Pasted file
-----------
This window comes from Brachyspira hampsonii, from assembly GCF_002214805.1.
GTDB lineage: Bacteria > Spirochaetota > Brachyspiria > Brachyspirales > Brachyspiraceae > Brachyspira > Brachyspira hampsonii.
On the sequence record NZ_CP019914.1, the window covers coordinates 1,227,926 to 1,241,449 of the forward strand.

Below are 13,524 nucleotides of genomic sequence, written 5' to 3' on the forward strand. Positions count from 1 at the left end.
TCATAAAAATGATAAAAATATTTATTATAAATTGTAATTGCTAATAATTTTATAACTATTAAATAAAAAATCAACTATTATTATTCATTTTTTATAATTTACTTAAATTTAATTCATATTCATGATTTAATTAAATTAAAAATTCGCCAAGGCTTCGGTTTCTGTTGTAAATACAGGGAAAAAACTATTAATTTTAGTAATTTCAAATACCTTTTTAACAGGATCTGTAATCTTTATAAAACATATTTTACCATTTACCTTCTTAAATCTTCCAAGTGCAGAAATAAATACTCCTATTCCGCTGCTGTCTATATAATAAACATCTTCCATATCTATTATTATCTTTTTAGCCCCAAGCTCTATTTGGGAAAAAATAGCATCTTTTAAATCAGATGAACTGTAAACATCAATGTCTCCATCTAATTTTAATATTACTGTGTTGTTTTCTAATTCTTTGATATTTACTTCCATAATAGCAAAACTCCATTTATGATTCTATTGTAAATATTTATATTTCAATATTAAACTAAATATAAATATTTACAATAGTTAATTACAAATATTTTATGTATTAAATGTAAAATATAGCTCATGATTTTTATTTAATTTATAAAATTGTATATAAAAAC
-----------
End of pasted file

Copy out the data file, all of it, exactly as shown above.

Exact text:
This window comes from Brachyspira hampsonii, from assembly GCF_002214805.1.
GTDB lineage: Bacteria > Spirochaetota > Brachyspiria > Brachyspirales > Brachyspiraceae > Brachyspira > Brachyspira hampsonii.
On the sequence record NZ_CP019914.1, the window covers coordinates 1,227,926 to 1,241,449 of the forward strand.

Below are 13,524 nucleotides of genomic sequence, written 5' to 3' on the forward strand. Positions count from 1 at the left end.
TCATAAAAATGATAAAAATATTTATTATAAATTGTAATTGCTAATAATTTTATAACTATTAAATAAAAAATCAACTATTATTATTCATTTTTTATAATTTACTTAAATTTAATTCATATTCATGATTTAATTAAATTAAAAATTCGCCAAGGCTTCGGTTTCTGTTGTAAATACAGGGAAAAAACTATTAATTTTAGTAATTTCAAATACCTTTTTAACAGGATCTGTAATCTTTATAAAACATATTTTACCATTTACCTTCTTAAATCTTCCAAGTGCAGAAATAAATACTCCTATTCCGCTGCTGTCTATATAATAAACATCTTCCATATCTATTATTATCTTTTTAGCCCCAAGCTCTATTTGGGAAAAAATAGCATCTTTTAAATCAGATGAACTGTAAACATCAATGTCTCCATCTAATTTTAATATTACTGTGTTGTTTTCTAATTCTTTGATATTTACTTCCATAATAGCAAAACTCCATTTATGATTCTATTGTAAATATTTATATTTCAATATTAAACTAAATATAAATATTTACAATAGTTAATTACAAATATTTTATGTATTAAATGTAAAATATAGCTCATGATTTTTATTTAATTTATAAAATTGTATATAAAAAC